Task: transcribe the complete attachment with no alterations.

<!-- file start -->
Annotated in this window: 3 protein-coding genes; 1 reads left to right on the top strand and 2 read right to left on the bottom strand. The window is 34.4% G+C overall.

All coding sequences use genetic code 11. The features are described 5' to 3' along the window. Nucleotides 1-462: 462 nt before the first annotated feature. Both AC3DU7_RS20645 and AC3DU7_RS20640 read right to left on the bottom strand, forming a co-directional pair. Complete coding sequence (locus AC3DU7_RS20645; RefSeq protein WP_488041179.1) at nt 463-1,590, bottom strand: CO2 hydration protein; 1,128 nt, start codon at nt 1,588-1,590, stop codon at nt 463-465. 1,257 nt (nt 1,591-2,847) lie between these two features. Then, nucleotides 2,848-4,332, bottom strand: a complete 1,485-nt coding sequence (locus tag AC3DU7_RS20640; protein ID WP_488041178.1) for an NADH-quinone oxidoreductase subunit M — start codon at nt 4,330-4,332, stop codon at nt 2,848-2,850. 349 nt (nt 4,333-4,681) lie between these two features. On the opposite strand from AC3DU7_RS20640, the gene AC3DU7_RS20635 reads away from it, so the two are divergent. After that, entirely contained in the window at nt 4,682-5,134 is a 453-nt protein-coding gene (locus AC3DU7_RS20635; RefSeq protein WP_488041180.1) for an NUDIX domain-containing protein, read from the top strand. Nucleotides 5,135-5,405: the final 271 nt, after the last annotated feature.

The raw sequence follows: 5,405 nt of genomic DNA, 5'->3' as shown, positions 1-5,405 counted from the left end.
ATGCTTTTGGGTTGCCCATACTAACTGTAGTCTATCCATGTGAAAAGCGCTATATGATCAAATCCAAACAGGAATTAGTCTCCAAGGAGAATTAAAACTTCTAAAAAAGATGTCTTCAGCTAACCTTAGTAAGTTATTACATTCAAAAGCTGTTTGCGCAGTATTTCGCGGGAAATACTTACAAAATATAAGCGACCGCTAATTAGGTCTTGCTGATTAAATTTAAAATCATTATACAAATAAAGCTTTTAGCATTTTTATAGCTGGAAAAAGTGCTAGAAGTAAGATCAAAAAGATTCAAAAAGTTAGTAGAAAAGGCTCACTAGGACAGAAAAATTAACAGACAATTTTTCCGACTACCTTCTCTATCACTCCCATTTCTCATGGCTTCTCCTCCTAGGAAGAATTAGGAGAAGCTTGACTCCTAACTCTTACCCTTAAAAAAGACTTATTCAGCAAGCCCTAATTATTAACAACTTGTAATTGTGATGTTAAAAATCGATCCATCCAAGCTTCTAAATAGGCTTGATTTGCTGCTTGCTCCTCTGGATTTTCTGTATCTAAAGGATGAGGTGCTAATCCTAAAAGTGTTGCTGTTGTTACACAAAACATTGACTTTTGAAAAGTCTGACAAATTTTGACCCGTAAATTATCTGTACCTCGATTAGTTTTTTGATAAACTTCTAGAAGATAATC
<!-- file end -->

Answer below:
Annotated in this window: 3 protein-coding genes; 1 reads left to right on the top strand and 2 read right to left on the bottom strand. The window is 34.4% G+C overall.

All coding sequences use genetic code 11. The features are described 5' to 3' along the window. Nucleotides 1-462: 462 nt before the first annotated feature. Both AC3DU7_RS20645 and AC3DU7_RS20640 read right to left on the bottom strand, forming a co-directional pair. Complete coding sequence (locus AC3DU7_RS20645; RefSeq protein WP_488041179.1) at nt 463-1,590, bottom strand: CO2 hydration protein; 1,128 nt, start codon at nt 1,588-1,590, stop codon at nt 463-465. 1,257 nt (nt 1,591-2,847) lie between these two features. Then, nucleotides 2,848-4,332, bottom strand: a complete 1,485-nt coding sequence (locus tag AC3DU7_RS20640; protein ID WP_488041178.1) for an NADH-quinone oxidoreductase subunit M — start codon at nt 4,330-4,332, stop codon at nt 2,848-2,850. 349 nt (nt 4,333-4,681) lie between these two features. On the opposite strand from AC3DU7_RS20640, the gene AC3DU7_RS20635 reads away from it, so the two are divergent. After that, entirely contained in the window at nt 4,682-5,134 is a 453-nt protein-coding gene (locus AC3DU7_RS20635; RefSeq protein WP_488041180.1) for an NUDIX domain-containing protein, read from the top strand. Nucleotides 5,135-5,405: the final 271 nt, after the last annotated feature.

The raw sequence follows: 5,405 nt of genomic DNA, 5'->3' as shown, positions 1-5,405 counted from the left end.
ATGCTTTTGGGTTGCCCATACTAACTGTAGTCTATCCATGTGAAAAGCGCTATATGATCAAATCCAAACAGGAATTAGTCTCCAAGGAGAATTAAAACTTCTAAAAAAGATGTCTTCAGCTAACCTTAGTAAGTTATTACATTCAAAAGCTGTTTGCGCAGTATTTCGCGGGAAATACTTACAAAATATAAGCGACCGCTAATTAGGTCTTGCTGATTAAATTTAAAATCATTATACAAATAAAGCTTTTAGCATTTTTATAGCTGGAAAAAGTGCTAGAAGTAAGATCAAAAAGATTCAAAAAGTTAGTAGAAAAGGCTCACTAGGACAGAAAAATTAACAGACAATTTTTCCGACTACCTTCTCTATCACTCCCATTTCTCATGGCTTCTCCTCCTAGGAAGAATTAGGAGAAGCTTGACTCCTAACTCTTACCCTTAAAAAAGACTTATTCAGCAAGCCCTAATTATTAACAACTTGTAATTGTGATGTTAAAAATCGATCCATCCAAGCTTCTAAATAGGCTTGATTTGCTGCTTGCTCCTCTGGATTTTCTGTATCTAAAGGATGAGGTGCTAATCCTAAAAGTGTTGCTGTTGTTACACAAAACATTGACTTTTGAAAAGTCTGACAAATTTTGACCCGTAAATTATCTGTACCTCGATTAGTTTTTTGATAAACTTCTAGAAGATAATC